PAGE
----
When Mike Hartford of Royal Oak was 16, he had a consuming crush. "She was blond. She smelled amazing. And she wore these little glasses that made me crazy."
She also taught Hartford about the Trail of Tears, the Civil War and the Dred Scott decision. She was, after all, Hartford’s American history teacher.
"When I look back on it, she was probably only 10 years older than me," Hartford says. "I thought she was the most amazing woman in the world. Nothing ever happened. But if she’d ever taken an interest in me, I have to admit, I would have been totally game."
Help your child head to the top of the class this year..
Ace it with your FREE School Success Guide
Many students have had crushes on teachers at some point. Most, like Hartford’s, are innocent and unrequited. But headlines tell of teachers entering sexual relationships with their students. Many start with a school-age crush and an ethically compromised educator.
But if teachers handle the situation correctly and parents stress the importance of healthy relationships and boundaries, experts say, the crush can be used as an opening to discuss relationships.
Megan Rotar, a psychologist with the Mental Fitness Center in Rochester, says crushes on teachers are very common.
"Teachers, to students, are almost like celebrities," she says. "They are there to be supportive and help the students in learning and facilitate their growth. Sometimes the teachers will fulfill a need the student has, and that can lead to a crush.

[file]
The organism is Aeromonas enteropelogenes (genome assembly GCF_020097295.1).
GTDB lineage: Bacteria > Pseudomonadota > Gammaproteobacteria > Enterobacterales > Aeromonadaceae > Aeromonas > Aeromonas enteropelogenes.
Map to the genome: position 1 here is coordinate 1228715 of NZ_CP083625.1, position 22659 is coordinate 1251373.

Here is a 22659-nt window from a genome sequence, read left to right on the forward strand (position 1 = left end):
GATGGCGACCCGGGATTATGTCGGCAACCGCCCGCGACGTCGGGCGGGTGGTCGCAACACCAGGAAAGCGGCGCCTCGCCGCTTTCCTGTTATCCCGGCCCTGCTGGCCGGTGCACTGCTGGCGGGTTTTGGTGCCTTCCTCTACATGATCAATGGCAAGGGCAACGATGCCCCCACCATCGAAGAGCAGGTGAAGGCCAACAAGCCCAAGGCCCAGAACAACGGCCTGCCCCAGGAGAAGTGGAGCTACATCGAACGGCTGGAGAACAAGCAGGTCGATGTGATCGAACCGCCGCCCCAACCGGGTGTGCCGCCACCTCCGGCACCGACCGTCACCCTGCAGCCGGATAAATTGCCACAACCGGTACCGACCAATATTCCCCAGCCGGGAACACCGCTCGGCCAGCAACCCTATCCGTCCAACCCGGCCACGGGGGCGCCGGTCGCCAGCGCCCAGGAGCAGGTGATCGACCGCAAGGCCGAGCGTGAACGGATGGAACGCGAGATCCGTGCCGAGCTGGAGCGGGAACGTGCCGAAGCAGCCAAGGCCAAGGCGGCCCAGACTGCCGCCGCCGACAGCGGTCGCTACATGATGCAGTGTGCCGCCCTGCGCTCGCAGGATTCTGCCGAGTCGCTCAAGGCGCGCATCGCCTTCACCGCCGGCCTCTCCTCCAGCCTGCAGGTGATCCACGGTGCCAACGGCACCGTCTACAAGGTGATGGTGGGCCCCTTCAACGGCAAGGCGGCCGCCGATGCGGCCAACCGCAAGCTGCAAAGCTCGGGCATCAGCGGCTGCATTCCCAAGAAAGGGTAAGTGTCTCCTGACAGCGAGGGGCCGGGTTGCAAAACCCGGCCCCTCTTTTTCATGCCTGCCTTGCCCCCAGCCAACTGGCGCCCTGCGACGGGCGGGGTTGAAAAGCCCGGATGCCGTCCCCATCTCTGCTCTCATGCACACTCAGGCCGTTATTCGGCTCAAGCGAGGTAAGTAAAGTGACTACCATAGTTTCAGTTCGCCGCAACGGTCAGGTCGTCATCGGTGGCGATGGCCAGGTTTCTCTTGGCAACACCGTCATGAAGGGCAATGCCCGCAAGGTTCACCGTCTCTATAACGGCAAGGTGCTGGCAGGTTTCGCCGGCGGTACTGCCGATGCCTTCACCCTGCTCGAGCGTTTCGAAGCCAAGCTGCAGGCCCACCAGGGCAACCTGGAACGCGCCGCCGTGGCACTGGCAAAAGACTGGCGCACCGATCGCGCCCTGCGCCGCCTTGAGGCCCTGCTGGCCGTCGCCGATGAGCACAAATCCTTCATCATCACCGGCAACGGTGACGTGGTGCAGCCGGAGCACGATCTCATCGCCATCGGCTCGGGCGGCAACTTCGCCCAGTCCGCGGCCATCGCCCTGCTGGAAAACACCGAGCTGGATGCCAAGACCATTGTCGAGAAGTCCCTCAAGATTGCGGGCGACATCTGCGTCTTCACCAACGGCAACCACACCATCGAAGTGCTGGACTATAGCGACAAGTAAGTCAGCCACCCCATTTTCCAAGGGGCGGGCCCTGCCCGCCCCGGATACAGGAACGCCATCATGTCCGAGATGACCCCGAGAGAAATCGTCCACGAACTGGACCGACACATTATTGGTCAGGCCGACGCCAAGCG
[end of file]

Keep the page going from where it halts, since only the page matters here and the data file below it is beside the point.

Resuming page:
"Crushes can be healthy and positive. Students might find someone who would be a good role model for them, spark an interest in learning and help (them) figure out their newly developing romantic feelings."
Rotar says parents should be mindful, so they can talk to their child about these feelings and why this relationship is inappropriate. Wheatley Davis, a female teacher who started at an all-boy Detroit school, says teachers don’t want parents to scold their kids over classroom crushes. Instead, they encourage open conversation.
"When kids harmlessly smile at you and beam when they see you, it is fine," Davis says. "When they are trying to find out where you live, we as teachers would really like mom or dad to have a conversation with their child, just addressing these boundaries."
Most crushes can be healthy and eventually fade, but others can be dangerous for the student and the teacher.
Rotar says if it starts interfering with the student’s life, becomes obsessive, if the student has expectations the feelings will be returned – or the student makes comments that make the teacher uncomfortable